Weekend Snapshots 43, or: The Ice Queen Cometh

My husband went to Scotland last weekend to give a talk at University of Edinburgh. He got to spend some time with our niece at her new school and he’s been able to check in on his parents in England. He’s also carved out a little time to do some hiking. It seems like he’s been gone for an eternity, a feeling that is only exacerbated when he texts me photos like these:img_7081

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…complete with breathless, rapturous captions about the wondrous beauty he is experiencing.

We’re having much smaller-scale adventures at home. For example, on Friday my daughter spotted this in our backyard:

img_1683We think that rather fearsome bird perched on the run-in shed is a Red-tailed Hawk. I had never fully appreciated what the phrase “sitting duck” meant until recently. My daughter did not at all appreciate my observation that this would make Reason #927 for not getting the pet ducks she’s been pining for…

On Saturday I made shakshuka for the first time, which – miracle of miracles – everyone liked:

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Oh, shakshuka, where have you been all my life?!

I adapted this New York Times recipe for the dish, substituting in ingredients we happened to have. (Sautée an onion, a bell pepper, and a few cloves of garlic. Season with salt, pepper, cumin, paprika, and cayenne. Add a carton of diced plum tomatoes and stir until sauce thickens. Stir in about a cup of crumbled feta or goat cheese. [I used a little of both]. Crack eggs over the mixture and bake in 375 degree oven for about ten minutes). The kids ate it all up with slices of buttery toasted sourdough bread.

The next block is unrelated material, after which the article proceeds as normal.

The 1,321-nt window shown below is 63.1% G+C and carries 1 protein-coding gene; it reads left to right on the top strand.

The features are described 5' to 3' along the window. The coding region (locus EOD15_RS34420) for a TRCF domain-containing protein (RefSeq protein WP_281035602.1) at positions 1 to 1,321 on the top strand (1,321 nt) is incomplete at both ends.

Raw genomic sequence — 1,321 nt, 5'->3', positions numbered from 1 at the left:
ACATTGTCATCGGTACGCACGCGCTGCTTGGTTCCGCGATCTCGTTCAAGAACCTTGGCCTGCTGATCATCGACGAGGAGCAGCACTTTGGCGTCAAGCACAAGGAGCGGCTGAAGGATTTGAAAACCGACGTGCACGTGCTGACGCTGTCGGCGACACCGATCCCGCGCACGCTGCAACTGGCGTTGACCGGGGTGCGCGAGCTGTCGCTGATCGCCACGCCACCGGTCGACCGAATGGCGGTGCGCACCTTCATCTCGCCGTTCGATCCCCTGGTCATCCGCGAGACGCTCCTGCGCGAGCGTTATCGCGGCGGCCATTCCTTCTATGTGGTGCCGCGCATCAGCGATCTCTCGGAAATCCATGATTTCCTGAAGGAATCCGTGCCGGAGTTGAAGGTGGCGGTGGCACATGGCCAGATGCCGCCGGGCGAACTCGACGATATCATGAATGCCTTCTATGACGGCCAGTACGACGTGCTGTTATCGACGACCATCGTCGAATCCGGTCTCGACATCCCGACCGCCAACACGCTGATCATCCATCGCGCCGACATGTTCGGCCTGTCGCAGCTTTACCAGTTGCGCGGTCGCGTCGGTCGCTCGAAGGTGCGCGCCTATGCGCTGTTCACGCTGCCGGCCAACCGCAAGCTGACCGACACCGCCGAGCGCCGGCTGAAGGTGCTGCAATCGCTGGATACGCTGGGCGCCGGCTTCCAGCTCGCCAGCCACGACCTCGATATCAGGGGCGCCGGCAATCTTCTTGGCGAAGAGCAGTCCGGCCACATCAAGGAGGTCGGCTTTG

On Sunday morning I picked up my daughter from a sleepover and we headed out to the field for her brother’s game. His team won by a large margin, but in the final moments they failed spectacularly at one attempt to get the ball into the net. A player kicked it from only about a foot away, but instead of going in, the ball got a little too much loft and improbably landed on top of the net.

How in the world did they not get that into the net?” my daughter spluttered, clutching her head in disbelief, “Grandma could have gotten it in!”

“Grandma’s Grandma could have gotten the ball in! I mean…”

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She plumbed the depths of her wildest imagination to come up with an even more preposterous scenario: “I mean…YOU could have gotten it in.”

end of the middleTears of remorse sprung to her eyes as soon she saw the shocked expression on my face. Of course, they immediately turned into tiny little icicles…

Brrrrrr, that was cold, little Ice Queen, but I still love you anyway.

img_7072I’ll probably forgive Mr. Scotland too one day…

Scotland, Pt. 3 – My husband’s first home

My husband has always loved Scotland, where he was born and spent the first twelve years of his life.

He and his dad took a hike around Ben Ledi, the first hike they had done together when he was a little boy. When they first walked the trail decades ago, these trees had just been planted and were knee-high:

Although it’s a little grainy, I was so glad they were able to mark this occasion by taking this photo at the top: